Friday, May 24, 2013

Skin & Bones

For the last 3 weeks when I drive to the old village, I've noticed my old friend is not there to greet me.  
No happy wag, no crossing the party lines to just love on the human unconditionally, no hot pursuit of the car as I pull away, chasing me for a mile or two down the road. 
Two nights ago when I came to visit someone finally said, 
"Hey, there's your dog Dan."  
When I saw her my heart broke.  I could feel my spirit so stirred.  
She stood in the road, looking like a breeze might knock her down, nothing but skin and bones. 
She was very sick and nearly dead, with one eye badly damaged, and yet still, when she saw me, she gave me a smile and wagged her tail, doing her best to walk to me. 
I met her half way in the middle of the road, and already some of the villagers were talking. 
I bought her a piece of bread from the lady on the corner, and even more people took issue when I broke it up and gave it to her.  She was too weak to eat.
Some of the people were laughing, some whispering.  One woman told me to just leave the dog, get away from her.  
I had no room on the moto, so I gave her a kiss and told her I'd be back for her in the morning with the car.
The Haitians thought I was just kidding.  
The next morning I came with my son. 
It was raining, and just before we got out of the car to go look for her, Logan said,
"Well, we know everyone is going to make fun of us for this. This will be embarrassing."
"Yep." I said. "And I don't care what it looks like. It's the right thing to do."
I found her curled up in a ball in an outhouse. She stood immediately and followed me to the car.
A Haitian on the street asked me for a ride to the market.
"No problem, but just be aware I'm bringing that dog."
"Uhhhhh.....O...K?" They said.
"Yep.  It is ok. There's room."
I opened the back of the car, but she was too weak, so I picked her up and put her inside.
I saw a group of people mocking and laughing. 
I walked over to them and all the giggles stopped.
"I love that dog.  She's a good dog.  I have a missionary friend who works with animals.  He's agreed to look at her for me.  This is why I'm taking her. Why wouldn't I?"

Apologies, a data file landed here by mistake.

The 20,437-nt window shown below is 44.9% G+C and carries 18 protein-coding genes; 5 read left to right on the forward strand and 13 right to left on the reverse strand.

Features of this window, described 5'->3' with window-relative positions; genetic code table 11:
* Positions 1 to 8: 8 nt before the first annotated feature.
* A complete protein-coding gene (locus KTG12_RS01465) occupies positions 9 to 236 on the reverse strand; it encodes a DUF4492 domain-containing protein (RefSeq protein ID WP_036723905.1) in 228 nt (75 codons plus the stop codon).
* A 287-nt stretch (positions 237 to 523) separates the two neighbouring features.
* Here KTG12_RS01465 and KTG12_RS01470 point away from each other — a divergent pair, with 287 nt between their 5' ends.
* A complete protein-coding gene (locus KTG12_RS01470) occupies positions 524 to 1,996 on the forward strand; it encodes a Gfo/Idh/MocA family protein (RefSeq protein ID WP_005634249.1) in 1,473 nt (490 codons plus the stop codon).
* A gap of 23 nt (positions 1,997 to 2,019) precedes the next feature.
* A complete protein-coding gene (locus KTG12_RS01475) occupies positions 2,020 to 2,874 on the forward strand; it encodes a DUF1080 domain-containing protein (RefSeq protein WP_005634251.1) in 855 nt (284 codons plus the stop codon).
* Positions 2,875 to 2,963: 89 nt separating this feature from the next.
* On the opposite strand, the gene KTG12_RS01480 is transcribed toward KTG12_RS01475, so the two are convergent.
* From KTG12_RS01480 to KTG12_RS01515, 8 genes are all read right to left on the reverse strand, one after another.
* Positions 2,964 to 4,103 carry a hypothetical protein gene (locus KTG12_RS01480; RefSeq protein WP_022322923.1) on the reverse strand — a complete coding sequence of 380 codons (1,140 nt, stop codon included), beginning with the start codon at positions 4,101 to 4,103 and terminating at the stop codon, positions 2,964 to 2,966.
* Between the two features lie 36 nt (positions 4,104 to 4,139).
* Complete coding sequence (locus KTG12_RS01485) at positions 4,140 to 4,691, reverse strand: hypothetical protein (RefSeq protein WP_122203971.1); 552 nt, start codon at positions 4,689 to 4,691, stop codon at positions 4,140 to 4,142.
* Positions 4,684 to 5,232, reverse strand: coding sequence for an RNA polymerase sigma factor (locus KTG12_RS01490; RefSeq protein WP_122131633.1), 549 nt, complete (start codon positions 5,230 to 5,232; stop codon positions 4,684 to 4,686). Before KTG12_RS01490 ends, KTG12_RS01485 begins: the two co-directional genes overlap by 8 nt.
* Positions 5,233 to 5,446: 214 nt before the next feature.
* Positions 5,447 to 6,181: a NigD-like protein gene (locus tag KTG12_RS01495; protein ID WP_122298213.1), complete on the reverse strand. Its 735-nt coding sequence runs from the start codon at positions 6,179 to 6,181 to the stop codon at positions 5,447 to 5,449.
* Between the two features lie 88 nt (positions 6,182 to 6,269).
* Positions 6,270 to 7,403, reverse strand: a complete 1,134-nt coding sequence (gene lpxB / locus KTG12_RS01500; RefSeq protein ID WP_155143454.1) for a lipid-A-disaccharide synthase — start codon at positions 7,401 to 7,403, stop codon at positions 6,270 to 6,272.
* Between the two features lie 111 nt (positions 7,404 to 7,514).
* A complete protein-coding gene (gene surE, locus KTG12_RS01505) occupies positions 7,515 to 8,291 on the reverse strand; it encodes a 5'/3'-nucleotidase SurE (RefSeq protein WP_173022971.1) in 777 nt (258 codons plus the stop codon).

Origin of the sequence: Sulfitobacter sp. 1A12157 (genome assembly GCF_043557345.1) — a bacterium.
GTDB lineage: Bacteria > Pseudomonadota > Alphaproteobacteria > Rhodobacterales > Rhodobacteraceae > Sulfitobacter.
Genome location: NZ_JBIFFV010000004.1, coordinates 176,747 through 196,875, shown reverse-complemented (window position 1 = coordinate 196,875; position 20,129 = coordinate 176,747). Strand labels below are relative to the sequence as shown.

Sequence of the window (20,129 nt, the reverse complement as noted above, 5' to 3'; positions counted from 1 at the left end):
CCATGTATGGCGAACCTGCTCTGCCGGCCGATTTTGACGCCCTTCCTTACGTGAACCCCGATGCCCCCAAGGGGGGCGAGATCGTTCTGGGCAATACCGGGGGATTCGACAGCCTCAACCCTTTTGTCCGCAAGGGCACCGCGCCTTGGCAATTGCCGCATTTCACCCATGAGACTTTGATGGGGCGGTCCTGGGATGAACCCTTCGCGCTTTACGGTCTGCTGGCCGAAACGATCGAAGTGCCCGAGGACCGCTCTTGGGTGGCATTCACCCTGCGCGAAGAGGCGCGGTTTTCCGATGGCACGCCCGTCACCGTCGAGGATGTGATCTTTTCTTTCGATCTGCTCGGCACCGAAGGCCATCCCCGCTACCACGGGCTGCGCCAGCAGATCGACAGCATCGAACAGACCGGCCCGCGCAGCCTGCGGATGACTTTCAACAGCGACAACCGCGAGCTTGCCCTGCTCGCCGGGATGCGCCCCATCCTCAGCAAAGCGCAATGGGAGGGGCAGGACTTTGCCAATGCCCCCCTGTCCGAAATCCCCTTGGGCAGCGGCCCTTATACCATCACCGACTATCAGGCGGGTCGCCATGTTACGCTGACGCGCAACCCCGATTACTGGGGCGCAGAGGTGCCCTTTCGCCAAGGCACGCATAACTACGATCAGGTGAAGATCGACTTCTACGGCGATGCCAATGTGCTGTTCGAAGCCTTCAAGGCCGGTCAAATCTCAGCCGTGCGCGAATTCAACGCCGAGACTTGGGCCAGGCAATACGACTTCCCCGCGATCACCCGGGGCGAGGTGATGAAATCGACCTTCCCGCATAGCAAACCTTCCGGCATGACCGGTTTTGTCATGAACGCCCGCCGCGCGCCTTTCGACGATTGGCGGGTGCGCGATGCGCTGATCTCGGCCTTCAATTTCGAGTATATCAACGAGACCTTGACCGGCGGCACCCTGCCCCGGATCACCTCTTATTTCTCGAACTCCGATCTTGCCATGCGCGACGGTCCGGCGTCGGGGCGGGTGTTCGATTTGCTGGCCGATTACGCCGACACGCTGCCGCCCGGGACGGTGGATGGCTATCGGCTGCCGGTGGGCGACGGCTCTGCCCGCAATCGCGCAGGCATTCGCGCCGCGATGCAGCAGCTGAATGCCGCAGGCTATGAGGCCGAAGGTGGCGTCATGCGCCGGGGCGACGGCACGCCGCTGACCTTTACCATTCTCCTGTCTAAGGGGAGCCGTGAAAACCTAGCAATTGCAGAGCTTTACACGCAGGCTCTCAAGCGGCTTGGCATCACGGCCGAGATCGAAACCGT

"No problem." they said.
We gave 5 haitians a ride while Logan held her.  She was foaming and coughing.

We finally drove into the clinic of Dr. Paul Rudenberg, and he was waiting outside to see her.
Thank you Lord, that you bless us so much to even have this man here, to look at this sick dog.
Paul prescribed her medicine and diagnosed her condition, part starvation/part kennel cough. 
She was covered in ticks, atleast 40 of them.
He gave me medicine and shampoo.  She might yet make a turn for the better.
As usual, she followed me wherever I went.
He wouldn't allow me to pay him for his services.  
"This is my ministry." He said.
"I know I'm the talk of the whole village and they all think I'm a crazy Blanc for taking her, but I don't care." I said.
"As opposed to what?" He shot back. "Letting her just rot away in the street?"
I felt the encouragement right away.  We understood each other perfectly.
"Yeah, they probably think you're weird.  Good!  They see compassion, that you care.  So what? Is that so bad?  They will want to know why you have that compassion.  Why do you care?And there you go. You can tell them."  He smiled. 
We talked of God's last words on Nineveh, and of Noah's Ark and who had a free boarding pass.
"It's biblical." Paul said.
Yes it is.  It's my God. 
God cares. 
God has compassion.
Shouldn't I?
Ezekiel says when He saw me in the street, laying there bleeding, He didn't just pass on by. Instead, He said to me, "Live!" 
He saw someone helpless who wouldn't make it on their own.
I think He'd approve if I extend the courtesy to a simple dog who loved unconditionally.  


  1. I wouldn't blame you for taking her. She is a great dog. I think she will make it with God's help.
    Love you daddy, good blog